The Works of Sunrise, From Mobile Suit Gundam to Yashahime: Princess Half-Demon

In the world of anime, there are few studios as big or as recognizable as Sunrise. The home of most of your childhood favorites, and an absolute giant in the industry, Sunrise has produced well over a hundred shows, including some of the most influential shows in modern anime history!

It all starts at the origin of anime itself. Sunrise was founded by members of Mushi Production, the studio of Osamu Tezuka, the “father of manga,” who created such classics as Astro Boy, and Kimba the White Lion.

Sunrise, in turn, went on to produce modern classics and long-running franchises like Gundam and Gintama, legendary adventures like Cowboy Bebop, and also just plain, fun anime series with size-able fanbases like Love Live! Sunshine!! and Tiger & Bunny.

Most of Sunrise’s work consists of original titles, usually credited to one Hajime Yatate, a collective pseudonym for the studio’s staff. And boy, have the studio’s original not disappointed.

It’s time to take a look at just some of the works that turned Sunrise into a legendary production studio. Starting with…

Mobile Suit Gundam (1979)

The father of the “real robot” genre, it’s hard to really picture how big of an impact the Gundam franchise has had on anime. Sunrise had already worked on several projects before the first Mobile Suit Gundam came out, but it was with this show that the studio found its first huge success.

Taking the most popular genre of the time, especially one aimed at children, and turning it into a shockingly realistic approach to war, packed with human antagonists instead of aliens, didn’t prove particularly popular when the first Gundam series premiered.

RELATED: More Gundam Titles Fly Onto Funimation With New Catalog Partnership

Director Yoshiyuki Tomino and designers Yoshikazu Yasuhiko, and Kunio Okawara did for mecha anime what Christopher Nolan did for Batman, grounding the genre and giving us realistic portrayals of children being involved in war, with complex characters and plots that would spark dozens of imitators.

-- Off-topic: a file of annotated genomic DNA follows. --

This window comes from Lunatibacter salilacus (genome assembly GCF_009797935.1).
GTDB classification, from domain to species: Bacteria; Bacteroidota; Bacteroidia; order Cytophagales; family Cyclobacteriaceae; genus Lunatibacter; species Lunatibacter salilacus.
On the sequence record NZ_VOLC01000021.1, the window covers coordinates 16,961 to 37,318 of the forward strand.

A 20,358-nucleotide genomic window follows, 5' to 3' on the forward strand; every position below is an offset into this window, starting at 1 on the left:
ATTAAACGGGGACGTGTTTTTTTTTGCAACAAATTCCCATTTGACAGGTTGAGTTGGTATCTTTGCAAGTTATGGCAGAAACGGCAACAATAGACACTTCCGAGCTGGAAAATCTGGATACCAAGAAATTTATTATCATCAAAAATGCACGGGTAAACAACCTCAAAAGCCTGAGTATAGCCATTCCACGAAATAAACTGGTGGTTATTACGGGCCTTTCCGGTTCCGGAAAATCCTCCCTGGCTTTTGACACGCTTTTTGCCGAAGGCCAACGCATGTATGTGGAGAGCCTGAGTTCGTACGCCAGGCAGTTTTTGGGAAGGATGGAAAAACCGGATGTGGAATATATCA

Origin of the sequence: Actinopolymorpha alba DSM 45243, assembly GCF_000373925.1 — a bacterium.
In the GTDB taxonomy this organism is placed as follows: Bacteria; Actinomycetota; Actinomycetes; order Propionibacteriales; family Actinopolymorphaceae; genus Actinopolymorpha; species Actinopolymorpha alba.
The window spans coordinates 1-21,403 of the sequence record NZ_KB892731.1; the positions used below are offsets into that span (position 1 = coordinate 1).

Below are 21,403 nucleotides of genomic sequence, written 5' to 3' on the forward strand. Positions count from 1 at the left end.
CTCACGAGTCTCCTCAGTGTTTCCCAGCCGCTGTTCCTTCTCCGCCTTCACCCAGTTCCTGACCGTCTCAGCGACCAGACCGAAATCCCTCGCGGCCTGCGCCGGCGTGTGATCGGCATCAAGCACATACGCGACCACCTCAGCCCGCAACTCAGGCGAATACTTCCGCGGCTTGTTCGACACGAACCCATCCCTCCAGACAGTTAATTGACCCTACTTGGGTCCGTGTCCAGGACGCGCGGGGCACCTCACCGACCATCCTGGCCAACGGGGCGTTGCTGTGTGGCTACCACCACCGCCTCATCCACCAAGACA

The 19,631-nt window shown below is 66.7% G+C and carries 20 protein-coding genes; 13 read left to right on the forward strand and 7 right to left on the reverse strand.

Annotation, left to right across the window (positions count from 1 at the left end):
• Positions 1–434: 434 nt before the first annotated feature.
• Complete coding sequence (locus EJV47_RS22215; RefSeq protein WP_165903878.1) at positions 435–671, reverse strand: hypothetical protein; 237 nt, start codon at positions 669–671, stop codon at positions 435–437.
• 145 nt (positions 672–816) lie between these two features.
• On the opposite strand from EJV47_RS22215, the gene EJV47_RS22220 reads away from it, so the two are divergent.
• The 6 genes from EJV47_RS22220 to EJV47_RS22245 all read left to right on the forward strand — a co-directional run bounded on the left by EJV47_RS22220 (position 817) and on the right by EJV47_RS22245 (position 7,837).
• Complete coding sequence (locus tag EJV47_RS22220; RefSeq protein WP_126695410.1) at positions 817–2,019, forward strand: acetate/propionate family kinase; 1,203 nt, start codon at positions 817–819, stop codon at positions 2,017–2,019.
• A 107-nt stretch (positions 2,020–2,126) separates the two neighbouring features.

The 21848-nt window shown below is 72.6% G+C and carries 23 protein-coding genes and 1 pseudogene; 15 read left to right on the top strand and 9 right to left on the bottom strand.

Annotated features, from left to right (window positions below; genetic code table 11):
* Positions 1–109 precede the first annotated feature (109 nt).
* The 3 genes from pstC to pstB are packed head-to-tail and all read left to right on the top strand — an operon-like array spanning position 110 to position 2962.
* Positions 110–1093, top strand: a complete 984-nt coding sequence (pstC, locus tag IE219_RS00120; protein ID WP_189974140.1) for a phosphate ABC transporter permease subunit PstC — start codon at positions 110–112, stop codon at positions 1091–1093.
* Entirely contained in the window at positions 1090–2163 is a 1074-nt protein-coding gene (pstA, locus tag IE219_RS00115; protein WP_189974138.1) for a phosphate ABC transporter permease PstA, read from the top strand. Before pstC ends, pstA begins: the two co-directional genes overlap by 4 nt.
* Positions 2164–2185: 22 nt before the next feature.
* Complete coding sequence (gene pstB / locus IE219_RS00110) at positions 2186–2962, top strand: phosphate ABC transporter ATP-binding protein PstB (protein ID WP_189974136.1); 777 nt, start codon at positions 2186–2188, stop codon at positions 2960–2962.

This series showed Sunrise was not only able to come up with interesting, original content, but present them ith smooth animation and striking fight scenes. It’s no brainer that turned the Gundam franchise into a pop culture phenomenon and worldwide smash hit.

Watch Mobile Suit Gundam on Funimation!

City Hunter (1987)

A private eye who works to keep Tokyo free of crime, Ryo Saeba is one of those anime protagonists that are instantly iconic. He’s a womanizer with a cool gun, who is forced to take care of his dead partner’s little sister, who becomes his new partner.

The show is mostly episodic, following Ryo as he takes new cases week by week, usually from a female client he then tries to hit on.

City Hunter was directed by Kenji Kodama, who had already made a name for himself working on another crime-centric show you may have heard of, Lupin III Part III. The show combines the best of the action-thriller genre with some solid detective work and great humor.

City Hunter showed Sunrise was more than the house of mecha, and even though this wasn’t an original anime, it heavily influenced many Sunrise shows like Cowboy Bebop with its episodic format, rogueish protagonist and unique style of humor. The show even spawned several films and spin-offs, including one film starring Jackie Chan!

Cowboy Bebop (1998)

Spike Spiegel

At this point, is there anything left to be said about Shinichiro Watanabe’s Cowboy Bebop? Well…yes…always. It’s that good.

Though the series was a success in Japan, it truly became a cultural phenomenon in the United States, where it introduced anime to a whole new generation of fans that may have cast it off before.

RELATED: Netflix’s Cowboy Bebop Live-Action Series Wraps First Season Filming

Watanabe drew heavily from Western pop culture, particularly Western cinema, neo-noir, and films like Blade Runner to create a series so easily accessible by anyone no matter how familiar they were with anime. But it was also deep, packed with imagery and subtlety. These characters felt alive, relate-able and bursting with emotion. And the music? Unmatched.